A coalition of Pennsylvania college student leaders will be participating in this year’s Bridging the Gap Student Leadership Conference at Muhlenberg College next weekend.
Based on the conference theme of “This is Equity: Belonging, Unpacking and Claiming,” you just might be able to guess what’s in store, too. You got it: understanding and challenging “dominant systems of oppression” and exploring “intersectionality and identity development.”
And that’s not all. According to the Lehigh Valley Association of Independent Colleges (whose Coalition of Diversity Administrators is sponsoring the event) attendees also will “explore individuals’ concept of self advocacy [and] political power.”
The Muhlenberg Weekly reports (and try not to chuckle) that participating schools’ multicultural directors believe all the above are actually the sorts of things college students need.
Schools taking part in the conference include Muhlenberg, Cedar Crest College, Lehigh University, and Lafayette and Moravian Colleges.
They [multicultural life directors] have discovered that the best way to support students from marginalized communities is to offer the opportunity to supplement what one might have at one’s own institution, by taking advantage of what other institutions have to offer. The conference then continued to evolve to become a space for the exchange of ideas.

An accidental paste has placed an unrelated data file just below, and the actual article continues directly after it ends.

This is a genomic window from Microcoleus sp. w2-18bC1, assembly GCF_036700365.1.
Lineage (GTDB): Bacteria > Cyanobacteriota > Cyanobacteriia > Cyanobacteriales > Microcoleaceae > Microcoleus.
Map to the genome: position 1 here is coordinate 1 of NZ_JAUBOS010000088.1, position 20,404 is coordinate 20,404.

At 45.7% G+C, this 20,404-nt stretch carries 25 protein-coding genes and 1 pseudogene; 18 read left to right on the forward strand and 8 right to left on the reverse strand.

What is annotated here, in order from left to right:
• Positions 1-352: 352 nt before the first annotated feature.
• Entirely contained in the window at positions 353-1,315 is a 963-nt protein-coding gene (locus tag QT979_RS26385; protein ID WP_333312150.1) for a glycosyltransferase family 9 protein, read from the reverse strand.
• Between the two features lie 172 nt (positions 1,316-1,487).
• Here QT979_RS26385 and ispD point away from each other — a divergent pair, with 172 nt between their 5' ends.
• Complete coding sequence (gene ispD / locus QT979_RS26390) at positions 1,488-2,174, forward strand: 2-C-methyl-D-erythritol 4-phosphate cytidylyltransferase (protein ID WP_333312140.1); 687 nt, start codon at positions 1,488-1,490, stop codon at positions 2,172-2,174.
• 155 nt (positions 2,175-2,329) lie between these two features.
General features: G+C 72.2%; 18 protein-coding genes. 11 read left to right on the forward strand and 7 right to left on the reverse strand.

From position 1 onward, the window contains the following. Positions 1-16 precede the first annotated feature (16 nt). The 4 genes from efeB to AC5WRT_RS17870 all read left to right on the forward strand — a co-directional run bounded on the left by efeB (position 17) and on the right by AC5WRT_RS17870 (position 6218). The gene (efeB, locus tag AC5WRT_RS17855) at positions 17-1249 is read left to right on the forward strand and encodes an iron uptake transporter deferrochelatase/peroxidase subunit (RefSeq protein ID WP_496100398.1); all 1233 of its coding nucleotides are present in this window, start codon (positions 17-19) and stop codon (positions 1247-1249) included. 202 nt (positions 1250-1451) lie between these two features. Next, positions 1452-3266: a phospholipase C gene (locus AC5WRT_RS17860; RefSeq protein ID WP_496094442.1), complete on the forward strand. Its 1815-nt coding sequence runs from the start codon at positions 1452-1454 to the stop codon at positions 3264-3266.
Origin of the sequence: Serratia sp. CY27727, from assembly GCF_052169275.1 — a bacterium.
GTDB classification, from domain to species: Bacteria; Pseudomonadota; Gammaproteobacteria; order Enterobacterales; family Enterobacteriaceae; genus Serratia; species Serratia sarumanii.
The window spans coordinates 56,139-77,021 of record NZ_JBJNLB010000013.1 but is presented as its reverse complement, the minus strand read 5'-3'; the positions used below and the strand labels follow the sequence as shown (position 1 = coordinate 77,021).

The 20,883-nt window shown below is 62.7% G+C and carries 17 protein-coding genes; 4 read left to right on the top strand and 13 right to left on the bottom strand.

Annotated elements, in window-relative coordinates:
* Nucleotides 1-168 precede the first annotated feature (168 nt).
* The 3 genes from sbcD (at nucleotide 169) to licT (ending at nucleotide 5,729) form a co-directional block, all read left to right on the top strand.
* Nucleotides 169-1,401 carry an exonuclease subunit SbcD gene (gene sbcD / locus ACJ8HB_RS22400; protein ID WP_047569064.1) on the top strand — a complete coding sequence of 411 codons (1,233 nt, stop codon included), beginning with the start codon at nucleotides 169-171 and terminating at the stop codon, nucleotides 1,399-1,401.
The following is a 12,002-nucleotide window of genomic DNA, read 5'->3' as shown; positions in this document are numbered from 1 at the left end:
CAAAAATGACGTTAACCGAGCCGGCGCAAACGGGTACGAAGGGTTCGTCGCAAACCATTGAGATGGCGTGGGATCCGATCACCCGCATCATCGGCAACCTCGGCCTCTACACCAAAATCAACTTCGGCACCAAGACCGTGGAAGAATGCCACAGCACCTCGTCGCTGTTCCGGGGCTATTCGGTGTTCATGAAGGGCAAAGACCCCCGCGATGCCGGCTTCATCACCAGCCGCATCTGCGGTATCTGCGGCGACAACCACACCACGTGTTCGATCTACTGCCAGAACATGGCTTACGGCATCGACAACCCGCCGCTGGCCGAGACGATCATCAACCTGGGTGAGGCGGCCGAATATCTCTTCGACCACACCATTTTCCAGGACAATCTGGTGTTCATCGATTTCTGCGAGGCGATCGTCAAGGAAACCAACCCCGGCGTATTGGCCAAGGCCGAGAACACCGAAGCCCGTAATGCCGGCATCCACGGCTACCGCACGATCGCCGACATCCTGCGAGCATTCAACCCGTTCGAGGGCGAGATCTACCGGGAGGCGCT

“[It] really began to develop some intellectual kinds of offerings that our students were engaging in through their research experiences,” says [Muhlenberg Director of Multicultural Life Robin] Riley-Casey. …
Muhlenberg also has three students presenting at the conference, including Steven Smith ’19 & Nelly Montina ’19, advised by Professor John Lassiter, who conducted research on Predominantly White Institution (PWI) as an extension of the criminal justice system: Policing Black men’s bodies through invisibility and hypervisibility. …
“They get to share with their peers some of their concerns and issues about what it means to be part of a marginalized community,” says Riley-Casey, “and that includes students who are also part of majority populations. So our white students who are grappling with issues of what it means to be an ally, what it means to think about whiteness, what it means to think about race from that perspective. And it really starts, in institutions of higher learning, with students. If we really want to know the way students are thinking about it, we have to hear their voices.”
According to the LVAIC website, here’s an example of college diversity/multicultural employees spend their time — coming up with documents like “10 Steps for Designing and Facilitating Inclusive Presentations at Conventions/Conferences.”
IMAGE: Cookie Studio/Shutterstock.com